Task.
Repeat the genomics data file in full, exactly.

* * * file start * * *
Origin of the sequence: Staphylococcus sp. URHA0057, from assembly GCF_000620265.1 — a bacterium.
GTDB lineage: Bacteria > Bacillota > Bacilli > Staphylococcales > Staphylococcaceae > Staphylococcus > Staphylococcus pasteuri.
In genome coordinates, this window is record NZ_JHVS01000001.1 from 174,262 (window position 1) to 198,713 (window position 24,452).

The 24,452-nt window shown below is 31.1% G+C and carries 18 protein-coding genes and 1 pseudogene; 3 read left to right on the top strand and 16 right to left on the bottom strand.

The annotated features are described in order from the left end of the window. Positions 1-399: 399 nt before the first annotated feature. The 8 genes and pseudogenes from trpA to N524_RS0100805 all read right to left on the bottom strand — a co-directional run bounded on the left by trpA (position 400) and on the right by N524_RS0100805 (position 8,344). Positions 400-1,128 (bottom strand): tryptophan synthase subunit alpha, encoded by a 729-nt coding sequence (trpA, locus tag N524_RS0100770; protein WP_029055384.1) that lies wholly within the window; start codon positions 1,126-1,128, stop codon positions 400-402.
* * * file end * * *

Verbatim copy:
Origin of the sequence: Staphylococcus sp. URHA0057, from assembly GCF_000620265.1 — a bacterium.
GTDB lineage: Bacteria > Bacillota > Bacilli > Staphylococcales > Staphylococcaceae > Staphylococcus > Staphylococcus pasteuri.
In genome coordinates, this window is record NZ_JHVS01000001.1 from 174,262 (window position 1) to 198,713 (window position 24,452).

The 24,452-nt window shown below is 31.1% G+C and carries 18 protein-coding genes and 1 pseudogene; 3 read left to right on the top strand and 16 right to left on the bottom strand.

The annotated features are described in order from the left end of the window. Positions 1-399: 399 nt before the first annotated feature. The 8 genes and pseudogenes from trpA to N524_RS0100805 all read right to left on the bottom strand — a co-directional run bounded on the left by trpA (position 400) and on the right by N524_RS0100805 (position 8,344). Positions 400-1,128 (bottom strand): tryptophan synthase subunit alpha, encoded by a 729-nt coding sequence (trpA, locus tag N524_RS0100770; protein WP_029055384.1) that lies wholly within the window; start codon positions 1,126-1,128, stop codon positions 400-402.